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Original Investigation
July 22, 2021

Association Between Visual Field Damage and Gait Dysfunction in Patients With Glaucoma

Author Affiliations
  • 1Wilmer Eye Institute, Johns Hopkins University School of Medicine, Baltimore, Maryland
  • 2Department of Epidemiology, Johns Hopkins Bloomberg School of Public Health, Baltimore, Maryland
  • 3Center on Aging and Health, Johns Hopkins University, Baltimore, Maryland
  • 4Department of Ophthalmology, School of Medicine, University of Colorado Anschutz Medical Campus, Aurora
  • 5College of Nursing and Health Professions, Drexel University, Philadelphia, Pennsylvania
  • 6Massachusetts Eye and Ear, Harvard Medical School, Boston
JAMA Ophthalmol. Published online July 22, 2021. doi:10.1001/jamaophthalmol.2021.2617
Key Points

Question  How have gait patterns changed across the spectrum of baseline visual field damage in glaucoma?

Findings  In this post hoc analysis of a cohort study of 241 adults with glaucoma, the walking speeds, including stride velocity and cadence detected through an electronic walkway, decreased at faster rates among participants with severe visual field damage compared with those with normal or mild visual field damage.

Meaning  Mobility function declined at a faster rate in adults with glaucoma; the declines in walking speeds were fairly substantial, suggesting that individuals with visual field damage experienced more rapid gait declines than their normally sighted peers.


Importance  Gait dysfunction is common in older people with visual impairment and is a major cause of falls.

Objective  To compare 3-year longitudinal changes in gait measures across the spectrum of baseline visual field (VF) damage in glaucoma.

Design, Setting, and Participants  A post hoc analysis was designed on September 1, 2018, following a prospective cohort study, which enrolled older adults with glaucoma or suspected glaucoma from September 2013 to March 2015 and followed up for up to 3 years. Baseline VF damage was defined by integrated VF (IVF) sensitivity and categorized as normal/mild (IVF >28 dB), moderate (IVF, 23-28 dB), and severe (IVF, <23 dB). Each participant walked on an electronic walkway back and forth twice at normal pace each study year. Linear mixed-effects models evaluated longitudinal change in gait outcomes (1) stratified within each VF severity category and (2) across the range of IVF sensitivity. Analysis took place from October 2019 to October 2020.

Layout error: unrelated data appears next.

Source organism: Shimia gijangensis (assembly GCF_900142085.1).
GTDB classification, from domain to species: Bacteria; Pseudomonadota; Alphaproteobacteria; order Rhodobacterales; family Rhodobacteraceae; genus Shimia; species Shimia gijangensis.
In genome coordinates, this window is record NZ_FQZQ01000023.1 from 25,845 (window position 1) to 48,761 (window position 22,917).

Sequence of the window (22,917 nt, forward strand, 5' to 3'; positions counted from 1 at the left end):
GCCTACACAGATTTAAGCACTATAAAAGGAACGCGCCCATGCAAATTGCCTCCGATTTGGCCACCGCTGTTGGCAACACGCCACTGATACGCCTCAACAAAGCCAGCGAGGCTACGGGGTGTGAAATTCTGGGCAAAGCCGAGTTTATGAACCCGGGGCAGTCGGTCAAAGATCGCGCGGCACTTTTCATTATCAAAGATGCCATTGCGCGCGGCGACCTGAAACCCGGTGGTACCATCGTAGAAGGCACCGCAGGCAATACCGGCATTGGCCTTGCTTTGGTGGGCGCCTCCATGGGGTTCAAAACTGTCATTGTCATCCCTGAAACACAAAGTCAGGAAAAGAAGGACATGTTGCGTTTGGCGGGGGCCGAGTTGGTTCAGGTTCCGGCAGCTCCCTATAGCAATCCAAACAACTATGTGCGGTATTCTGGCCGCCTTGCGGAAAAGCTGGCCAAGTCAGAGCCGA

Main Outcomes and Measures  Three-year changes in 7 gait assessments under usual-pace walking, including base support and its coefficient of variation, stride length and its coefficient of variation, stride velocity and its coefficient of variation, and cadence.

Results  Of 241 participants, the mean (SD) age was 70.8 (7.7) years, 116 (48.2%) were women, and 70 (29.0%) were African American. When comparing longitudinal gait changes over 3 years across the spectrum of IVF sensitivity, each 5-unit (dB) decrement was associated with more rapid declines in stride velocity (−0.05 z score unit/y; 95% CI, −0.09 to −0.01; P = .01) and cadence (−0.07 z score unit/y; 95% CI, −0.10 to −0.03; P < .001). When evaluating gait changes within each glaucoma severity group, shorter stride length was associated with persons with normal/mild (−0.06 z score unit/y; 95% CI, −0.10 to −0.03; P = .001), moderate (−0.08 z score unit/y; 95% CI, −0.12 to −0.04; P < .001), and severe VF damage (−0.16 z score unit/y; 95% CI, −0.24 to −0.07; P < .001), while stride velocity (−0.18 z score unit; 95% CI, −0.28 to −0.07; P = .002) and slower cadence (−0.15 z score unit; 95% CI, −0.25 to −0.04; P = .006) were associated with those with severe VF damage.

Conclusions and Relevance  At worse levels of baseline VF damage, patients with glaucoma in this study demonstrated an exacerbated decline in walking speeds (ie, stride velocity and cadence), indicating that mobility speeds decrease faster over time in older adults with glaucoma.

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